Updated from 12:50 a.m. EDT

The Obama administration is preparing to send General Motors ( GM) into bankruptcy under a plan that would give the automaker tens of billions of dollars more in public financing, the Washington Post reports, citing sources familiar with the discussions said.

Under the GM draft bankruptcy plan, the company would receive just short of $30 billion in additional federal loans, the newspaper reports, citing a source.

The figure is a starting point in negotiations between the government and the company, the source said, and could change as could the timing of a filing, the Post reports. A cash injection that large would boost the U.S. investment in GM to nearly $45 billion.

The government previously indicated it planned to take at least a 50% stake in the restructured company, and likely would take the right to name members to its board, as it has at Chrysler, where the government will control four of nine seats, according to the newspaper.

The plan for GM comes as the administration prepares to lift Chrysler from bankruptcy protection as soon as next week, the Post said, citing industry sources.

Reuters reports the Obama administration has no plans to push GM into bankruptcy next week and the outcome of the automaker's restructuring efforts may not be known until a June 1 deadline. The report cited a source familiar with the situation.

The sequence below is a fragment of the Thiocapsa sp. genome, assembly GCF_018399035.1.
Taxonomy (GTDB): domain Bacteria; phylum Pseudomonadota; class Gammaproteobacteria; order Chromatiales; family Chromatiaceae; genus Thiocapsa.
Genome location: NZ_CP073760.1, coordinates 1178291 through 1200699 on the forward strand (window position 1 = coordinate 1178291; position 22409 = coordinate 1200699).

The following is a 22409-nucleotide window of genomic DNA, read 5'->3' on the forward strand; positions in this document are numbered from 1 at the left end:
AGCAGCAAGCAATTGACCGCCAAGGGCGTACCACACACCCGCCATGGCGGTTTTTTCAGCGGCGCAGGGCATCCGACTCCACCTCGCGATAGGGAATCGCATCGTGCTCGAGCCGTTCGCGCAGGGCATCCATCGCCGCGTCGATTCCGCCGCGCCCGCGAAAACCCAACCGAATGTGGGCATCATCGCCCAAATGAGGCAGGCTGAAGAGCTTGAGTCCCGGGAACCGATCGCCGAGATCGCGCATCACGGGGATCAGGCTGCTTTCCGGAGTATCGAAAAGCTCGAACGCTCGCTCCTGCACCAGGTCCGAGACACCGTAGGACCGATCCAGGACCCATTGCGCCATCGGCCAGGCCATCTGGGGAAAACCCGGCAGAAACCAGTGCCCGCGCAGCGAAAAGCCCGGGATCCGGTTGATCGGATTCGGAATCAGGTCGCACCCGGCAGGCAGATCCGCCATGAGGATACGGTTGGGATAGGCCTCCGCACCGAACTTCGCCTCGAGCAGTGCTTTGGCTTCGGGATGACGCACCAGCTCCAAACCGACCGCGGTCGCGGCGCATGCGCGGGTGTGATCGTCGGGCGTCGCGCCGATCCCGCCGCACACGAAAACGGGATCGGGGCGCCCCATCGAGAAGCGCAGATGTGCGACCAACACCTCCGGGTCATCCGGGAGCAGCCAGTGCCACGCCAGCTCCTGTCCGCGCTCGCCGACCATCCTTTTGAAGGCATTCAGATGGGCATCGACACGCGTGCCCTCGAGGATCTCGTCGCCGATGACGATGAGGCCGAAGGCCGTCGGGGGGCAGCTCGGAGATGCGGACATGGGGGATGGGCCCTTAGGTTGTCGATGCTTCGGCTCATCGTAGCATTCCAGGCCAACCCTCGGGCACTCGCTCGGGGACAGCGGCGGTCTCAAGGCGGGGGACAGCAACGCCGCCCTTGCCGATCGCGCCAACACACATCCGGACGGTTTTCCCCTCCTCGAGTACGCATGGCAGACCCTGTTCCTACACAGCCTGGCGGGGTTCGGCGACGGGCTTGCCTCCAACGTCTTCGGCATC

A U.S. Treasury spokeswoman declined to comment for Reuters.

The Treasury is continuing to work with GM on its restructuring, and while the situation could change, there were no plans for a GM bankruptcy filing next week, Reuters reports, citing the source who wasn't authorized to speak publicly about the matter.

Meanwhile, a separate report from Bloomberg says GM may get a fourth offer for its Opel and Vauxhall operations in Europe after a Chinese carmaker submitted an expression of interest.

The Chinese company sent a letter a day after the May 20 deadline for bids, said people familiar with the matter, Bloomberg reports. A specific offer may not materialize, said the people, declining to name the company.

Italian car maker Fiat, Canadian auto-parts maker Magna International ( MGA) and New York-based buyout firm Ripplewood Holdings submitted plans Wednesday to take over or invest in GM's ailing European operations.

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